Looking Back

Published March 7, 2017

MACOMB TOWNSHIP — Along 24 Mile Road between Card and Foss roads, sits more than 200 years of Macomb Township history.

A 1-acre cemetery contains the family names of Hall, Foss and Card, all of which are names familiar to the township and its history.

Gravesites of soldiers who fought in the Civil War can be found there along with a couple of individuals who were born in the late 1700’s.

For about the past seven years, one township resident has taken up the responsibility of maintaining this plot of land.

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Published March 2, 2017

EASTPOINTE — The East Detroit Federation of Teachers celebrated 75 years in the East Detroit Public Schools community Feb. 17.

“The American Federation of Teachers sponsors EDFT, the exclusive representative of all certified instructional personnel employed by East Detroit Public Schools,” stated East Detroit Public Schools Marketing and Communication Coordinator Francesca Lucido in a press release Feb. 16.

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Published March 1, 2017

ST. CLAIR SHORES — A piece of history will come down this year when the Roy O’Brien Ford dealership on Nine Mile Road and Greater Mack Avenue continues its renovations with the removal of  the original building, which dates back to the early 1900s.

Mark O’Brien said that the building was originally home to a Hupmobile dealership, an automobile built from 1909 through 1939 by the Hupp Motor Car Co.

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Published March 1, 2017

ROCHESTER — An apartment fire burns during the 1950s or 1960s on the northwest corner of Main Street and University Drive. A fire truck with “National Twist Drill” written on its side aids firefighting efforts.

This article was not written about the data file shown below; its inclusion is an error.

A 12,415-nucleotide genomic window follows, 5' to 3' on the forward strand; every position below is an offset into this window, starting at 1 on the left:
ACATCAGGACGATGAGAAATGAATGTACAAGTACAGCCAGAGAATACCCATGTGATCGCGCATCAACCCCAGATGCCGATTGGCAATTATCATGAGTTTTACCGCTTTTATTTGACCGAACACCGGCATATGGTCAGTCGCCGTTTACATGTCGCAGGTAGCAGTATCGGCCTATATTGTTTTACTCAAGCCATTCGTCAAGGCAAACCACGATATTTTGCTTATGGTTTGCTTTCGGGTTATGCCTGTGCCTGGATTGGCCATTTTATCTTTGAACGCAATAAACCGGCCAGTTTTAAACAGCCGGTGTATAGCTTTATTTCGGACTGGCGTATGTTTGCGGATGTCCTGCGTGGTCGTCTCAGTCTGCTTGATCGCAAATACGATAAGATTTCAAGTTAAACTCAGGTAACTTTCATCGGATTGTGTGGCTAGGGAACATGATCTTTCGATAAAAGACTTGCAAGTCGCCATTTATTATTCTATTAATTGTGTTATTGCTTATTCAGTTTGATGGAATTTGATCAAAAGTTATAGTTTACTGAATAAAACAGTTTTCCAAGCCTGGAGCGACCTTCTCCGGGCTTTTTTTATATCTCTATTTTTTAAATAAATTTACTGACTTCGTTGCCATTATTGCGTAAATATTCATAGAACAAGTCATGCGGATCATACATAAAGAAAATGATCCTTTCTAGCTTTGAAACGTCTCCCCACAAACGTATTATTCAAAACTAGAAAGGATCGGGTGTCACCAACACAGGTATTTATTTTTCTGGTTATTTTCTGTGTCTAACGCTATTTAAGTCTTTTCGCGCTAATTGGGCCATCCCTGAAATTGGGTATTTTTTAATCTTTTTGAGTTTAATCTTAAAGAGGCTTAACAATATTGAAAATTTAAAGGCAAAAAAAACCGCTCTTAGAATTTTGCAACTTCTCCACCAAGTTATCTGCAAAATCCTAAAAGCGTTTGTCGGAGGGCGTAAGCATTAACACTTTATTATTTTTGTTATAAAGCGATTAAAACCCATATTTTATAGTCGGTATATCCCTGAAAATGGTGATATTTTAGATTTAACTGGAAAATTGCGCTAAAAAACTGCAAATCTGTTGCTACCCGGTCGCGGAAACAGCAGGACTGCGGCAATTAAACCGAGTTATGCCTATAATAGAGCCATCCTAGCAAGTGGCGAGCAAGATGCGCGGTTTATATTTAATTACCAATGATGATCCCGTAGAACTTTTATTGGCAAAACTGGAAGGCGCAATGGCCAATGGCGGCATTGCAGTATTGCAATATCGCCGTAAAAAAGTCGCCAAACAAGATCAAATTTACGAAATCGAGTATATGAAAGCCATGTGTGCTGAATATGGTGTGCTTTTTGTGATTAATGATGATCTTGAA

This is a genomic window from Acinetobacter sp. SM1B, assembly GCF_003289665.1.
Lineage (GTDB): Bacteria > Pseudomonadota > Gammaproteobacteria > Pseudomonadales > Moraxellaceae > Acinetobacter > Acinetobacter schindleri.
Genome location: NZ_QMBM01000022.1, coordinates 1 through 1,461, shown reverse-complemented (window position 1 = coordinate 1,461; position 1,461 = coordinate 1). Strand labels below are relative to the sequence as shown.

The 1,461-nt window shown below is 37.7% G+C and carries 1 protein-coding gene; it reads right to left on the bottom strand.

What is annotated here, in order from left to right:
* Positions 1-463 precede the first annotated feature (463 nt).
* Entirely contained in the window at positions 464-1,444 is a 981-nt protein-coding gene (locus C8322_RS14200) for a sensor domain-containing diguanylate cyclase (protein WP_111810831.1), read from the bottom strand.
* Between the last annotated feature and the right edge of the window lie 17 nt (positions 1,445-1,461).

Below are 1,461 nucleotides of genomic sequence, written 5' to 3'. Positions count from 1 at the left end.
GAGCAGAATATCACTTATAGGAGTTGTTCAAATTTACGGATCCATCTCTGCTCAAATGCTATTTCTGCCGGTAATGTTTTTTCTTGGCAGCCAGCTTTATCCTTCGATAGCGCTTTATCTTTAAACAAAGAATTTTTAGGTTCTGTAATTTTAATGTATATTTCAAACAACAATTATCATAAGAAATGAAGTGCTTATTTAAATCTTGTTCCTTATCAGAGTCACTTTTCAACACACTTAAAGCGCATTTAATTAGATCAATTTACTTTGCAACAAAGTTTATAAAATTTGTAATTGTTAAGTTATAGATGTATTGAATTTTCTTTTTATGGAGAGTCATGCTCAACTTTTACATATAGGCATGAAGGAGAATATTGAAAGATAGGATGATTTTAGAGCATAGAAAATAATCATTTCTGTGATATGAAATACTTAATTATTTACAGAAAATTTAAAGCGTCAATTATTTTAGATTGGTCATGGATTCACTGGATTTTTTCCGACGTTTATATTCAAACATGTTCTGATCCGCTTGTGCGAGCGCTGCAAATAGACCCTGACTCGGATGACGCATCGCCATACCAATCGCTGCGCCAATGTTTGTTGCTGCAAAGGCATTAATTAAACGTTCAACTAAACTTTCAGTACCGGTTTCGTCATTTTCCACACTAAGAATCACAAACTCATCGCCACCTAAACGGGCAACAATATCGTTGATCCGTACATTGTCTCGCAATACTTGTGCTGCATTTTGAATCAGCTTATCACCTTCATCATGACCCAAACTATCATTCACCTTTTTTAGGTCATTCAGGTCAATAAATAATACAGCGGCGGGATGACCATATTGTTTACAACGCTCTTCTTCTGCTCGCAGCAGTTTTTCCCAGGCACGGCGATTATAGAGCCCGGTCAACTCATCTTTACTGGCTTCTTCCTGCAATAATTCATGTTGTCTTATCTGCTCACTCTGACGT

According to Rochester Hills Museum officials, during World War II, cities were not able to obtain fire trucks. But National Twist Drill’s efforts in the war enabled Rochester to purchase a truck, and the name of the business was proudly displayed. 

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Published March 1, 2017

GROSSE POINTE SHORES — Despite plans to build a new, larger visitor center and consolidate staffers in a new administrative building, officials at the Edsel and Eleanor Ford House insist there are no plans to ramp up the schedule of activities at the historic estate.

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Published February 22, 2017

Nowadays, society is a little more relaxed when it comes to marriage proposals. It isn’t considered completely unacceptable for a woman to propose matrimony to the object of her affections, but in the 18th, 19th and 20th centuries, it would have been.

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Published February 22, 2017

Many people are aware of what is known as the 1967 Detroit riot. Many Detroiters consider it a rebellion rather than a riot. After undercover Detroit police officer Charles Henry entered the United Civic League for Community Action — an illegal after-hours club above the Economy Print Shop on the northwest corner of Clairmount and 12th Street — in the pre-dawn hours of July 23, 1967, Detroit would never be the same.

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Published February 15, 2017

By Kim Parr, director of the Macomb County Historical Society & Crocker House Museum

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Published February 7, 2017

BERKLEY — A local Berkley company has made its new home the recently renovated site of a 100-year-old building that once housed Stewart’s Pharmacy.

The occupant of the site, intelligence software company Decypher Corp., bought the building at 3010 Coolidge Highway back in 2008, but was unable to operate in the space because of structural problems and issues with the economy at the time.

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Published February 6, 2017

FARMINGTON — Happy anniversary, Farmington. 

This year marks the 150th since the city’s incorporation in 1867. Farmington’s rich history spans even further back to its founding in 1824 — 193 years ago.

Don’t pop open the bubbly and cut the cake just yet, though, because city officials plan to have a big to-do to celebrate the city’s founding in seven years, when it turns 200 years old. 

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Published January 25, 2017

SHELBY TOWNSHIP — State Rep. Peter Lucido, R-Shelby Township, recently had two bills signed into Michigan law by Gov. Rick Snyder.

The bills do away with bond and time requirements for retrieving seized property and instate a civics test about the U.S. for high schoolers, respectively.